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HAR003

Hartlepool

Middleton

Winspear Shipyard

Hartlepool

54.697406, -1.193636

Useful Links:

Opened:

1841

Closed:

1876

Owners:

John Winspear, Henry Taylor, Mark Dring, John Pattison

Types built here:

Schooner, Brig, Barque

Customers (Not Exhaustive):

Estimated Output:

10

Construction Materials:

Wood

Status:

Redeveloped

Last Updated:

05/12/23

Description

This side of the old harbour was first utilised in 1841, when John Winspear came to work at Hartlepool from his birthplace of Whitby.

He was primarily a ship repairer, but built vessels ad hoc upon his own motivation or when his contracts went quiet. Winspear had garnered a great reputation in repairing sunken and stranded vessels across the North East - epitomised in his raising of the Welcome, a London owned vessel which had sunk in the entrance of West Hartlepool Harbour. The Port Authority had requested him to raise it, with he did in good time, and beached it on the sands at Stranton.

John took on a junior partner at the yard from Sunderland, Henry Taylor, who was initially an insurance agent but made good as a grafter.

Winspear carried on work until the late 1850s, with his last vessel built here the "Ellis", a Schooner built for WN Field. This had survived through to 1920 which lays evident his craftsmanship.

Winspear was reputedly an unwell man throughout his life, and was admitted to Sedgefield Asylum sometime after 1858 due to his mental health problems. Winspear died in 1874 at the County Asylum before he turned 60.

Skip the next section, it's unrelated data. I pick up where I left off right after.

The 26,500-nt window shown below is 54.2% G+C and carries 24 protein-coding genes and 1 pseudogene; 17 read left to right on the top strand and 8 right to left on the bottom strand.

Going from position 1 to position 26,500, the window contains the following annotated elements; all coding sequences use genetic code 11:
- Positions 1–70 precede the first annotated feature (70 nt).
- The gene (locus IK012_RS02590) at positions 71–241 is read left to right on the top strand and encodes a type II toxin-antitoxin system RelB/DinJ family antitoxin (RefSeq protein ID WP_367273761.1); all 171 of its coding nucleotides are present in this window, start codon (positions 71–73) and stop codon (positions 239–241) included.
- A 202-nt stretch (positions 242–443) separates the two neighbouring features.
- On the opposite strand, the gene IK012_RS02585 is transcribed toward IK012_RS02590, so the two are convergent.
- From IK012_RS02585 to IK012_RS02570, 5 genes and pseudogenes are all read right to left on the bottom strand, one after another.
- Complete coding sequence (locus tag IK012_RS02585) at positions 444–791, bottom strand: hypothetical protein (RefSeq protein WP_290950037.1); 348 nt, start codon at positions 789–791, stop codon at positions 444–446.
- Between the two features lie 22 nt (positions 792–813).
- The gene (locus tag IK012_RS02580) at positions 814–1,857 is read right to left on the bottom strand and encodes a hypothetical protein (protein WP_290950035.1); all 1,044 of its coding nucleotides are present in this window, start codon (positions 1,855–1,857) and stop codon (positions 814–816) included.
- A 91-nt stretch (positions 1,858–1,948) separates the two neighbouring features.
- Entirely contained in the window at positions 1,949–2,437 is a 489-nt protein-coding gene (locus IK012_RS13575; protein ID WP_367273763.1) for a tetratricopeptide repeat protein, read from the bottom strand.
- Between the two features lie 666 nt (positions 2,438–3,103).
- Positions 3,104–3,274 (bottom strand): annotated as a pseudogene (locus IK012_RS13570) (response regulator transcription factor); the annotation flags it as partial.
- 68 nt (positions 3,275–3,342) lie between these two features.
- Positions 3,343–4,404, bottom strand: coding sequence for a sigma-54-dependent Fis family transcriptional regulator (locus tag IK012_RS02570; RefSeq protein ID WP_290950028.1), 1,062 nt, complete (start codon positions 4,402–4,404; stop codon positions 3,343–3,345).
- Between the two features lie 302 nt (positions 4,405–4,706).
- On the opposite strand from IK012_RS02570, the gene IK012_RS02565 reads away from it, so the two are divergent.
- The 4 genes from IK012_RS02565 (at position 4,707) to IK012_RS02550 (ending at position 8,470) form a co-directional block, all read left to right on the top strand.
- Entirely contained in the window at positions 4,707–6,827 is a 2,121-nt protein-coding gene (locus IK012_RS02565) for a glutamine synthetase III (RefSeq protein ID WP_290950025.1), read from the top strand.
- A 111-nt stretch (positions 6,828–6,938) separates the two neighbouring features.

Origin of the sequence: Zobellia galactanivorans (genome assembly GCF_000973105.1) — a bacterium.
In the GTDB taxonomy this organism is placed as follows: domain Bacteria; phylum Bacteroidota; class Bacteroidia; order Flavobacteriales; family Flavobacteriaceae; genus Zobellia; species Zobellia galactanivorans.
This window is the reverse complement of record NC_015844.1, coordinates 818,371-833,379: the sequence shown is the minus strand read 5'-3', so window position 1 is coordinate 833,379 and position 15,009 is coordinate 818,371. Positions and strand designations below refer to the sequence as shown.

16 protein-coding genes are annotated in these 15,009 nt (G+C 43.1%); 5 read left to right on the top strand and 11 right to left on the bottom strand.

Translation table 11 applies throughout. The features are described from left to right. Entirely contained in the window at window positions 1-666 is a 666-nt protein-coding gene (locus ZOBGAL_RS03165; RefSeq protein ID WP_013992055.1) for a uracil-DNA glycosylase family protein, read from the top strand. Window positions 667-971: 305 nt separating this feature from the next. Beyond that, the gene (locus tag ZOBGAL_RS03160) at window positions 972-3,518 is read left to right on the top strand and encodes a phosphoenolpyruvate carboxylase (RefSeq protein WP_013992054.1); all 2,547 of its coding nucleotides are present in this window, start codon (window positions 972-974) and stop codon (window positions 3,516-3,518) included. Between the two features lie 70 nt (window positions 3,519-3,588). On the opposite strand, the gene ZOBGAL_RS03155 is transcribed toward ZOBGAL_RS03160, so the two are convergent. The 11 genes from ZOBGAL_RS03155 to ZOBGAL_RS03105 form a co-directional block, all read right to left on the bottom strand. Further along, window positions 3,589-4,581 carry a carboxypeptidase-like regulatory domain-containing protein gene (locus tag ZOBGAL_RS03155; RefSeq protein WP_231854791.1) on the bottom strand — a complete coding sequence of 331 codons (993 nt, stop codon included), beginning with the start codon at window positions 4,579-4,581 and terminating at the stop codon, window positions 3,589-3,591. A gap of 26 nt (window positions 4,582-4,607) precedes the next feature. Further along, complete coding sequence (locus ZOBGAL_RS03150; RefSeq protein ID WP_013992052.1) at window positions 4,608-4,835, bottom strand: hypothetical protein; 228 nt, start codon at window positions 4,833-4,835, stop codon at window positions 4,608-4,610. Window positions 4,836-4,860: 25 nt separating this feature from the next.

His yard can be seen on the Ordnance map surveyed in 1857 in a crammed area with a number of shipyards adjacent. It is likely this complex was adjacent to the two larger patent slips, which were both later constructions for iron vessels. The 1841 plan shows a much smaller slipway here which was likely the one Winspear used. There is no information noting a larger patent slip was used.

The yard was later taken on by Dring & Pattinson who were forced to leave their own premises when Withy Alexander absorbed much of the land into their own complex. Unfortunately for them though, this yard also had to be vacated when contractors moved in to construct the new entrance to the North Basin which still remains, the Central Dock and Union Dock.

No trace of the yard survives as the harbour has been extensively redeveloped and organised.

'Sketches of The Coal Mines in Northumberland and Durham' T.H.Hair, published in 1844

Ordnance Survey, 1861

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Historic Environment Records

Durham/Northumberland: Keys to the Past

Tyne and Wear: Sitelines

HER information as described above is reproduced under the basis the resource is free of charge for education use. It is not altered unless there are grammatical errors. 

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